“We're good over a stint but we're not the quickest car to begin a stint. So we'll see if we can change that around. I think a lot of people are going to be dealing with a similar thing.”
THE BEST BANNER EVER
Texas Motor Speedway president Eddie Gossage is, among other things, an excellent promoter. But don't take my word for it. His Firestone 550 promotional banner, placed directly in front of the media center and along the path many drivers, owners and series officials take to pit lane, uses Will Power's infamous double bird from Loudon 2011 and Sebastian Saavedra's copycat image from Detroit last weekend to present the lighter side of the sport.
“IndyCar fans tend to take themselves too seriously, but the only concern I had was what Will and Sebastian would think,” Gossage told RACER. “I hope they take it as a laugh because that was all it was meant to be. And I hope the fans take it that way.
Gossage came up with the “Angry Birds” concept three days before the series announced a $30,000 fine for Saavedra who used his middle fingers to demonstrate his frustration at Marco Andretti – unknowingly, on live TV.
“I didn't know about the fines,” admitted Gossage. “We came up with it on Monday, and then the fines were announced, so some people were going on about it on Twitter, but most people realized this was meant as a joke. One guy said, ‘You understand IndyCar better than IndyCar,' which was nice, but I wouldn't have fined Sebastian. He wasn't aware he was on camera and it wasn't done for anyone but Marco. If you're running a guy off the track to get even or if you're throwing a punch, then that's too far. It was a gesture he made, which didn't hurt anybody.”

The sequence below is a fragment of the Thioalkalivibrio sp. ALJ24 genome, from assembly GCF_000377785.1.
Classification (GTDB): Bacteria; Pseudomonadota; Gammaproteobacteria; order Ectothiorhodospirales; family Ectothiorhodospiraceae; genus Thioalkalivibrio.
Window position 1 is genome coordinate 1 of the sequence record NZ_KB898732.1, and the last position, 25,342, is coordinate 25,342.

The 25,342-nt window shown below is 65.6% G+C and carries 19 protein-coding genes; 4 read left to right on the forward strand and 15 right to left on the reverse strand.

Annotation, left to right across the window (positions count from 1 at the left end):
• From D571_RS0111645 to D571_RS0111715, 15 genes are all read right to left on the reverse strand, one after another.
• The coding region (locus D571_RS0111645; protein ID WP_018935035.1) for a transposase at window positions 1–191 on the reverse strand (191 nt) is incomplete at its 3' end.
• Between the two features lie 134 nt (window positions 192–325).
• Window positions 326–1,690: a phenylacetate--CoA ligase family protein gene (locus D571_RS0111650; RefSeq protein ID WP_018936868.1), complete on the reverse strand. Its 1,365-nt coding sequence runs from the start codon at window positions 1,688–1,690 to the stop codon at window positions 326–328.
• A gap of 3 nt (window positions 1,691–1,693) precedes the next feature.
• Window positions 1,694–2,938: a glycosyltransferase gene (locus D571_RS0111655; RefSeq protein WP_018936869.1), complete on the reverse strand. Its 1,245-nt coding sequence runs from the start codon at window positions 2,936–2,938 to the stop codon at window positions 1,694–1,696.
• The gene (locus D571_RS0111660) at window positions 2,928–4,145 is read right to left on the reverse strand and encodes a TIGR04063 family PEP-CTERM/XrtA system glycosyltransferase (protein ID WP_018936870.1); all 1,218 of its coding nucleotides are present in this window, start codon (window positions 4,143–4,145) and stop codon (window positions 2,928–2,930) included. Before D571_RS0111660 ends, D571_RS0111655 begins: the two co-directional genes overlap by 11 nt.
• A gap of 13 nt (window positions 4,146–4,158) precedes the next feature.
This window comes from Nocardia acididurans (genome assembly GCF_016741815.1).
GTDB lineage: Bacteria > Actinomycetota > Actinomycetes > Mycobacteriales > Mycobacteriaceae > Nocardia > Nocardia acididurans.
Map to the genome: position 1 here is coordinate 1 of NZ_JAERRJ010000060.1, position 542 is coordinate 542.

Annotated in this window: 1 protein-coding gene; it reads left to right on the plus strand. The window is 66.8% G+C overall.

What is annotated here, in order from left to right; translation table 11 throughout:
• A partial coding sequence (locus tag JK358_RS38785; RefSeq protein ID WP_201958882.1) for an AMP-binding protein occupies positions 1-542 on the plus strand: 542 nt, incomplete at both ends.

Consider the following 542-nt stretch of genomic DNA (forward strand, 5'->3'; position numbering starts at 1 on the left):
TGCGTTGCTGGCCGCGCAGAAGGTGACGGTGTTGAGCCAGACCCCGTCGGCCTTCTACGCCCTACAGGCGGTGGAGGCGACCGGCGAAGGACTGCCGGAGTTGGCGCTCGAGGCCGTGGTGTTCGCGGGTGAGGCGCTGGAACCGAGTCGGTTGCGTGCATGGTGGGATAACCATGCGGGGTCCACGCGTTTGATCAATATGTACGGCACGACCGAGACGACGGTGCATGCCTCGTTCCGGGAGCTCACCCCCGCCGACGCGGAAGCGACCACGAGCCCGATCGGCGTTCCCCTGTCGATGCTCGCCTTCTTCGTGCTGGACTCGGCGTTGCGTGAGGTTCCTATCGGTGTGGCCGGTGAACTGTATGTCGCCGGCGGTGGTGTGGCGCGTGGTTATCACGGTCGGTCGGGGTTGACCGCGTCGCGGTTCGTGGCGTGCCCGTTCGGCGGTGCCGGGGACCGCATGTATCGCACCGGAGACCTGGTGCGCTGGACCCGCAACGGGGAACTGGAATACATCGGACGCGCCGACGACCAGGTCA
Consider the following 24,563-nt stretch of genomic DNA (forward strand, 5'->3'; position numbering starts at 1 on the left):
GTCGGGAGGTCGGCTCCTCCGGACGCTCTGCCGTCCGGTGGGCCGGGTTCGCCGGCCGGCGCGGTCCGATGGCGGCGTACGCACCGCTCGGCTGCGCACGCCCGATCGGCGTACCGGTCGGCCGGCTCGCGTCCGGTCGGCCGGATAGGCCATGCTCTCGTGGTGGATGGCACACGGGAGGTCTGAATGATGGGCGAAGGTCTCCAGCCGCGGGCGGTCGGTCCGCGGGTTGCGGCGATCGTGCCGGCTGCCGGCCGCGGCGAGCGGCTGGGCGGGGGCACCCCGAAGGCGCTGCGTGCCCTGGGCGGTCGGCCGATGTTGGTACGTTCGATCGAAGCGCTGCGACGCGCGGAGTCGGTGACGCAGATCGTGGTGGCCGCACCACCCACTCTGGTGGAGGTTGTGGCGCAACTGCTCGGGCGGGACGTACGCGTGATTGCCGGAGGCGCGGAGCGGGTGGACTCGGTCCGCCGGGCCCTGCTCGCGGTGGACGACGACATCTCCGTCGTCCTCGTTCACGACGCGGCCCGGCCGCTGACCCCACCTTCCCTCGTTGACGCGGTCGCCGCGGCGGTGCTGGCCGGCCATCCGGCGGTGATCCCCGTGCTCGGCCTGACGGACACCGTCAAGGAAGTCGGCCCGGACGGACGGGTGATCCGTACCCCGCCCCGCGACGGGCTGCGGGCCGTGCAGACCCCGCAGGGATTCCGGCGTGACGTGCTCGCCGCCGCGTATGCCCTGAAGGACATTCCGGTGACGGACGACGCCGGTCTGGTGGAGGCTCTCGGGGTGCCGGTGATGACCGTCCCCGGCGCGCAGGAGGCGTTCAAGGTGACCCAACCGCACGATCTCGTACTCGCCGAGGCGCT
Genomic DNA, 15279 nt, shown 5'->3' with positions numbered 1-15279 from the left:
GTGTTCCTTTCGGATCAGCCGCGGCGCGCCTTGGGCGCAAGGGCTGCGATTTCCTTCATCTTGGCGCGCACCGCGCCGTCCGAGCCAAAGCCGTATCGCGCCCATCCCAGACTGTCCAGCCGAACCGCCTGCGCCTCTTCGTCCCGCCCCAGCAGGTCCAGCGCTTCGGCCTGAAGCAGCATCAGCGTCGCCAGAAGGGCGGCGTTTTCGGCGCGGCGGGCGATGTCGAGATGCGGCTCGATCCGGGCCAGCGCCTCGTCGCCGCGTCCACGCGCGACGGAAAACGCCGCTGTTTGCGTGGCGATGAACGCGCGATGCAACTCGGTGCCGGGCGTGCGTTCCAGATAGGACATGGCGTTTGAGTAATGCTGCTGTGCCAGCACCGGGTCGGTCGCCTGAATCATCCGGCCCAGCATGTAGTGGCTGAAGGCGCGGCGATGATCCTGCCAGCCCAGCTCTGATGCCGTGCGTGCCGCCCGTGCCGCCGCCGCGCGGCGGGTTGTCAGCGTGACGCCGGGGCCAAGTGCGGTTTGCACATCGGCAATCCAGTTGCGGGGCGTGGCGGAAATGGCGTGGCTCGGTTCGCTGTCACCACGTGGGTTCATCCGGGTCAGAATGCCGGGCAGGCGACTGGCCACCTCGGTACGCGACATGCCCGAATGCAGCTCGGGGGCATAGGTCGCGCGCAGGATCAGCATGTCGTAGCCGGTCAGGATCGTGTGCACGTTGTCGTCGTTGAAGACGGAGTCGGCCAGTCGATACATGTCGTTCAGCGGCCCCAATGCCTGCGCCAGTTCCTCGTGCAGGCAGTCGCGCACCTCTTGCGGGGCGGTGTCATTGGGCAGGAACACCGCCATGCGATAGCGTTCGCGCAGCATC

The banner has become an instant favorite among the media and, apparently, for at least one driver.
Said Gossage with a big smile: “Will told me he wants it for his garage, so we'll send it to him after the race…and if Sebastian wants one, we'll make one and send it to him, too.”
· After two consecutive events with expensive technical infringements assessed to James Jakes' No. 16 Rahal Letterman Lanigan Racing entry, the team made a change at the chief mechanic position, hiring Derek Davidson, formerly of Panther DRR, to look after the Briton's Dallara DW12-Honda.
· And speaking of RLLR, another miserable qualifying session for Graham Rahal has made me wonder how long he and engineer Gerry Hughes will continue working together in that dynamic. Hughes, who was rather effective last year in his first IndyCar season with then-RLLR driver Takuma Sato, has yet to jell with young Rahal, and it's hard to imagine the team will continue to struggle through the second half of the season while waiting for things to improve.
“The car was slow,” said Rahal after qualifying 19th at 213.8, way off Power's pole speed of 219.1. “I don't know what else to say. I don't know where we find four or five miles an hour.”